Pharmacokinetics and CNS pharmacodynamics of the 5-HT1A agonist buspirone in humans following acute L-tryptophan depletion challenge.Methods Find Exp Clin Pharmacol 1997; 19(5):351-62MF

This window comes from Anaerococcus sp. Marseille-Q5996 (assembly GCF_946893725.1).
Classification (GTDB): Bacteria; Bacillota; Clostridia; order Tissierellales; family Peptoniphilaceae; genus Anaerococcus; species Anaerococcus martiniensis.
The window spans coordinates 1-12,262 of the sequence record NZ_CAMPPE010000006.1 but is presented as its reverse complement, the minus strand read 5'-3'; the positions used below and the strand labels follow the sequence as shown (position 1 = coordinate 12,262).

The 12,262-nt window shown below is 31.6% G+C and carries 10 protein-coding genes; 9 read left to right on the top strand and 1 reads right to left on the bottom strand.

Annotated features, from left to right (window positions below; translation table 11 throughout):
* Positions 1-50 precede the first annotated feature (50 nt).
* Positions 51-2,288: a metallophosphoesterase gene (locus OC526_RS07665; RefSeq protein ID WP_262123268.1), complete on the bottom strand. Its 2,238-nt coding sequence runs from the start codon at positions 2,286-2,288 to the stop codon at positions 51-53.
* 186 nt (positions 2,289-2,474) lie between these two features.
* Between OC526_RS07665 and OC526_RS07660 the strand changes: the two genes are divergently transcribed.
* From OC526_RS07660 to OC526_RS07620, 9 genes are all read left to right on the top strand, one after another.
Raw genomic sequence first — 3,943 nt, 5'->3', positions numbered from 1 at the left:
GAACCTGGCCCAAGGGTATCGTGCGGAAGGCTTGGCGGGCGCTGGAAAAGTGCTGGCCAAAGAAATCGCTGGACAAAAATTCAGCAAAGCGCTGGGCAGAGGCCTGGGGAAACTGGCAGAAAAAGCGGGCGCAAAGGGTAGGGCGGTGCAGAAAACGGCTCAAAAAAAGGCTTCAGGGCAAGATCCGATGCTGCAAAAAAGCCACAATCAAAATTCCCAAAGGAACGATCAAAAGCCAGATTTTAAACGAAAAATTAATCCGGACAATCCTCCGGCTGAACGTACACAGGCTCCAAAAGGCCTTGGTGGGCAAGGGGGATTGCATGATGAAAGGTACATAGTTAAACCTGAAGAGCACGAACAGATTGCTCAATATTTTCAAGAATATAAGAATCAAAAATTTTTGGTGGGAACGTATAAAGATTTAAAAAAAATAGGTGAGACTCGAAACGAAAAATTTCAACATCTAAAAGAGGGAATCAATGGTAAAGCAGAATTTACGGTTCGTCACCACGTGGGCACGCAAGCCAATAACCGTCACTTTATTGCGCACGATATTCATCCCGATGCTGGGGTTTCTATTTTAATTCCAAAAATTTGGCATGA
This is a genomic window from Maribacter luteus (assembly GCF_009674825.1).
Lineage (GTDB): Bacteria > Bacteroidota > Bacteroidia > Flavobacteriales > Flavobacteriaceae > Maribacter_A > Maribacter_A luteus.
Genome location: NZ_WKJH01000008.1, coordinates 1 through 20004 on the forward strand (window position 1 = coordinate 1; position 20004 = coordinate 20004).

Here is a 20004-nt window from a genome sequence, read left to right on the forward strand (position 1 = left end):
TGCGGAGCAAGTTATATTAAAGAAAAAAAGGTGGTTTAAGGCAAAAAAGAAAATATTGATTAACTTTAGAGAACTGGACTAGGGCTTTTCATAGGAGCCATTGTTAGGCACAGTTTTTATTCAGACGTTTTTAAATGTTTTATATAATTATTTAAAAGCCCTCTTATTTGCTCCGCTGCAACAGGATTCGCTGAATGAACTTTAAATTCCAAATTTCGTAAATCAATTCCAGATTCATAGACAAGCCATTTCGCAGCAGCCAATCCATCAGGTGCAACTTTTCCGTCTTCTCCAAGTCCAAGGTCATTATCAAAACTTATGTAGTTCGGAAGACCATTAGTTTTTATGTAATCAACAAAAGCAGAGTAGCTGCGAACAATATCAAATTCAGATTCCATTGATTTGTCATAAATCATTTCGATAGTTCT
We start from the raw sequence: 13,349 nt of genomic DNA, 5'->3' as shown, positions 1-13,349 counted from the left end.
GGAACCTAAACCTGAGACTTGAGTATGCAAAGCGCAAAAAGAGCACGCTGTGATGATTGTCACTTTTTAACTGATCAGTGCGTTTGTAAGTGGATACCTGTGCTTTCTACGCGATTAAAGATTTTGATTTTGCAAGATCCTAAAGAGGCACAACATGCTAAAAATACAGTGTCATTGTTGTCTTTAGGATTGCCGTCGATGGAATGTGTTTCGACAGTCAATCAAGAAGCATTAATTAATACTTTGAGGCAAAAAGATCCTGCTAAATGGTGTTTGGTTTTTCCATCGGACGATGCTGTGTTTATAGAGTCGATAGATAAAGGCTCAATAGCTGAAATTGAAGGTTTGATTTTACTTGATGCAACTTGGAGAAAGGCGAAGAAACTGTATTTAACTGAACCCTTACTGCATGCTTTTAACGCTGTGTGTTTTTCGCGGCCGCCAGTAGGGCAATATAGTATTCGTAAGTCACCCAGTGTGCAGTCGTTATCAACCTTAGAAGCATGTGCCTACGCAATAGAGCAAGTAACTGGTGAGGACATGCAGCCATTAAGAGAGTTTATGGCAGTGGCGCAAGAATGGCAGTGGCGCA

This study was designed to evaluate the relationship between the pharmacokinetic(s) (PK) and CNS pharmacodynamic(s) (PD) of buspirone, an antidepressant/anxiolytic, in 6 healthy male volunteers placed on an acute L-tryptophan deficient (ATD) diet. The study was a randomized, double-blind, placebo-controlled, four-period, three-way crossover study. The first study period was a single-blind familiarization period in which all subjects received placebo. During the remaining three study periods, subjects received either placebo, 10 mg or 30 mg oral buspirone. Subjects were administered the ATD diets 5 h prior to buspirone/placebo administration during each study period. All subjects underwent serial measurements of resting electroencephalography (REEG) and vigilance electroence-phalography (VEEG), cognitive tests, subjective rating scales, and blood was sampled for determination of unbound plasma L-tryptophan, serum prolactin, serum cortisol and plasma buspirone and its active metabolite, 1-pyrimdylpiperazine (1-PP). The ATD diet reduced the unbound plasma L-tryptophan concentrations to 20% of their baseline values. The intraindividual and interindividual variability in the unbound L-tryptophan concentration drop was less than 10% and 15%, respectively. Peak L-tryptophan depletion occurred 5 h after ATD diet was administered; L-tryptophan depletion lasted for approximately 11 h, and L-tryptophan concentrations recovered to baseline values approximately 13 h after administration of the ATD diet. PK-PD analysis for buspirone showed that: 1) peak plasma concentration (Cmax) and total area under the plasma concentration-time curve (AUC infinity) for buspirone following the 10 mg dose in this study were higher than those reported previously in the literature; 2) there was a transient response in the neuroendocrine measures, subjective rating scales and the EEG, but no changes in the cognitive tests with increasing doses of buspirone; 3) the PD measures were correlated with the doses of buspirone, but not with plasma concentrations of buspirone and 1-PP; and 4) the subjective rating scales were the most sensitive indicators of buspirone's CNS effects. This study provides evidence that ATD diet is a simple, specific and non-toxic experimental method to lower plasma L-tryptophan concentrations and thereby (indirectly) deplete brain tryptophan and serotonin (5-HT) concentrations. The ATD challenge may serve as a model of depression in healthy volunteers because of its ability to induce transient symptoms of the disease. Comparison of the results from this study to those reported in the literature suggests that the use of the ATD diet decreases the buspirone-induced neuroendocrine response, increases the buspirone-induced changes in subjective rating scales and, at the same time, increases the systemic exposure to buspirone and 1-PP.